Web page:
(CNN) - Your favorite brew could be your lifeline in the event of a nuclear disaster.
A recently discovered government report says beer and soft drinks in sealed glass containers would be safe to drink in the event of a blast.
In 1965, testing by the FDA and the Civil Defense Administration found the beverages could also be used as potable water in the event of an emergency.
Bottles were found to be mildly radioactive, but the radiation did not carry over to the contents.
Experts warn, do not expect your Coors or Coke to taste the same. Taste testers of the drinks after a blast say the flavor is "definitely off."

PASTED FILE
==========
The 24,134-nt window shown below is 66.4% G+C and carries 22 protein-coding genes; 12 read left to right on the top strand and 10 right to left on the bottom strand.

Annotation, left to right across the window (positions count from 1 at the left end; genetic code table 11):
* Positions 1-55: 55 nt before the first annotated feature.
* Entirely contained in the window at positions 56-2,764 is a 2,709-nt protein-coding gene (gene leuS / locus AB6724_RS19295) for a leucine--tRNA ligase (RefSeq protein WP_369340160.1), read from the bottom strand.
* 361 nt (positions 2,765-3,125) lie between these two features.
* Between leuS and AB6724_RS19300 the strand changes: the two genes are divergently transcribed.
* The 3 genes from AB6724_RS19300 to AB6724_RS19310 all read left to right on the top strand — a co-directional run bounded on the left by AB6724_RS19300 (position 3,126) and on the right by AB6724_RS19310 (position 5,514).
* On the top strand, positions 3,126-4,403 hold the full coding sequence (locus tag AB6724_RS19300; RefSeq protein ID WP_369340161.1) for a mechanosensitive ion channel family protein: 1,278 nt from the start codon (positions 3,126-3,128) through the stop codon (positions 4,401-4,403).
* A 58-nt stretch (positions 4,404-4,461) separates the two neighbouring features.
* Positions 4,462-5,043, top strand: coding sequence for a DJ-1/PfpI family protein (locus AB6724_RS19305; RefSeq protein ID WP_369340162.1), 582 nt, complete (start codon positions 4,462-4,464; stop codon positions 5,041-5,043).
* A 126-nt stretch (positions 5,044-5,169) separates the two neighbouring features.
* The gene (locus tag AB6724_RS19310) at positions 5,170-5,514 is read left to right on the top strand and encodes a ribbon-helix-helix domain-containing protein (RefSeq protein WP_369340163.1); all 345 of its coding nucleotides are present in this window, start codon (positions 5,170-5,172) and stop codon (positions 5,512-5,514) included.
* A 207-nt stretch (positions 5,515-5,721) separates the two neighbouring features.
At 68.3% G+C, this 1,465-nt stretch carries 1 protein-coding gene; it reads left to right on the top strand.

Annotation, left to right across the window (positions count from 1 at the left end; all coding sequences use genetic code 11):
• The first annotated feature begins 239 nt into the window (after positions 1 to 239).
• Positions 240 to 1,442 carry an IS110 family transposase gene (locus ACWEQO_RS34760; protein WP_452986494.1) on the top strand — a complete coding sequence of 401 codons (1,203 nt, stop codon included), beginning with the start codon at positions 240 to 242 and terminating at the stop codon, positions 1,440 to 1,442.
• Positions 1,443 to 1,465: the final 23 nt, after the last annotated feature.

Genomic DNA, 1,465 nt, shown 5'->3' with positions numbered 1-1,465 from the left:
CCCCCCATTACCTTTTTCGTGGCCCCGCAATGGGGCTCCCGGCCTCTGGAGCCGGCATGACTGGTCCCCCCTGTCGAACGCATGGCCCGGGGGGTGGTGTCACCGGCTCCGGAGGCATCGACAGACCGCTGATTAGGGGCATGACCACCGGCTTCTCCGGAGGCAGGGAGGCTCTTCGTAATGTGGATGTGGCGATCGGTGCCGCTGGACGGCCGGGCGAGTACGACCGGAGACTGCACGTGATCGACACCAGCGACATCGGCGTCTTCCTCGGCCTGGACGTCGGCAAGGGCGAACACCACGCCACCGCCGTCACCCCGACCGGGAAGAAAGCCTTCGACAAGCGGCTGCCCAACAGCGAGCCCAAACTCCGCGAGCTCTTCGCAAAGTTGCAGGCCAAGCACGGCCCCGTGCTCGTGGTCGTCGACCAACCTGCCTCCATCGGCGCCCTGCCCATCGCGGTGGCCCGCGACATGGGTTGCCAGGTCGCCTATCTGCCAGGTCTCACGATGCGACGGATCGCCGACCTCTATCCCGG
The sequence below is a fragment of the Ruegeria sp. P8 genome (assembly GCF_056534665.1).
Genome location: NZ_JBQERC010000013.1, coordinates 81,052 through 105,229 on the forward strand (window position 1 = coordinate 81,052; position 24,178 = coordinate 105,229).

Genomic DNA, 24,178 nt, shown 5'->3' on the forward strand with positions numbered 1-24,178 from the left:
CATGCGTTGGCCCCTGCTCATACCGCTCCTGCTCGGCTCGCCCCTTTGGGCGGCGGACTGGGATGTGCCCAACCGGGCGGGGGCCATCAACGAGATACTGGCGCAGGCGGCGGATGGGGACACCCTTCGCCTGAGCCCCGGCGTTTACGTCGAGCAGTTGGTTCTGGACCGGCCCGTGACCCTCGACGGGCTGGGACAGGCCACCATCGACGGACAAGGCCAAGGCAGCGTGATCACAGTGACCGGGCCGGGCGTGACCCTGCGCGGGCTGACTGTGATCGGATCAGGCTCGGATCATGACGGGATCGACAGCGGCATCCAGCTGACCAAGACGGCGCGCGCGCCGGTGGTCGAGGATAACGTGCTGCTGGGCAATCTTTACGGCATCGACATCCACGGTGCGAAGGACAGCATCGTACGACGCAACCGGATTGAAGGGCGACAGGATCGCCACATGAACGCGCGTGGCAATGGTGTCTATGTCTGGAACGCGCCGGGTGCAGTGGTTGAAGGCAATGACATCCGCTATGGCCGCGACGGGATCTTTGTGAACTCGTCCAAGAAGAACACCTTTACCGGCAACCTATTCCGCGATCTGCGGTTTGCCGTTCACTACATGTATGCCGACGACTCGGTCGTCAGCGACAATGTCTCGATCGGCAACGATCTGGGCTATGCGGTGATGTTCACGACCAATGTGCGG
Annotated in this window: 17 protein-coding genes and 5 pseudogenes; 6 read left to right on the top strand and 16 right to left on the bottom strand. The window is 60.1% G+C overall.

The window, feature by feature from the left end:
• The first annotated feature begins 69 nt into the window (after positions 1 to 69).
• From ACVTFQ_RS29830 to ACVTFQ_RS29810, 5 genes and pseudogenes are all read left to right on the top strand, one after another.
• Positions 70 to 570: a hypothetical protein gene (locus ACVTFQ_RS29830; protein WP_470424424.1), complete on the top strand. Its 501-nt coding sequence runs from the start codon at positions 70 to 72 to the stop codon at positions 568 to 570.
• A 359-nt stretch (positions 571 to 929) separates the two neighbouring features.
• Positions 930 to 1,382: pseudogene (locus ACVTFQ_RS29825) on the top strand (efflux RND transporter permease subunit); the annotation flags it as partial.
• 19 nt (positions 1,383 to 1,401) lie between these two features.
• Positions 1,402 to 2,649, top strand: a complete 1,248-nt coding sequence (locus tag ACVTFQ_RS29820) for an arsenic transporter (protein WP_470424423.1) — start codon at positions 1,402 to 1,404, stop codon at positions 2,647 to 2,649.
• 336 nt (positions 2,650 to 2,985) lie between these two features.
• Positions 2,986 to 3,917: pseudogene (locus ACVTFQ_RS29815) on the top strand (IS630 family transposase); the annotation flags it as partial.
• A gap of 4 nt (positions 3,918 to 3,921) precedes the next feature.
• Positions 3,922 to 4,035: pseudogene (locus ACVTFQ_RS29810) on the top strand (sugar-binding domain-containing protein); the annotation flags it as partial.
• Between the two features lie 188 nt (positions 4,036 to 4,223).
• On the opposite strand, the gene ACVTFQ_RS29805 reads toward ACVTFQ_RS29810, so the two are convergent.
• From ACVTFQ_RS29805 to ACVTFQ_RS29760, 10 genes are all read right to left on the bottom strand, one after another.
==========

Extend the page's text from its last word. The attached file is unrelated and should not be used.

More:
An armed robbery in South Austin set off a search for two men with guns early Friday morning.
Two school buses and a car crashed on eastbound Parmer Lane near Ranch Road 620 on Friday morning but there were no reports of injuries.
A local road project more than two decades in the making won't save drivers as much time as many had hoped.
The University of Texas Board of Regents adjourned Thursday without taking action on the job status of embattled UT President Bill Powers.
Longhorns coach Mack Brown talked with reporters Thursday for the first time since reports surfaced this week that he could be stepping down.
Patchy light rain is forecast in Central Texas on Friday as an upper level disturbance moves across the state. Rainfall totals are expected to be very light, and showers will end by Friday night. Sunshine, but breezy and cool conditions …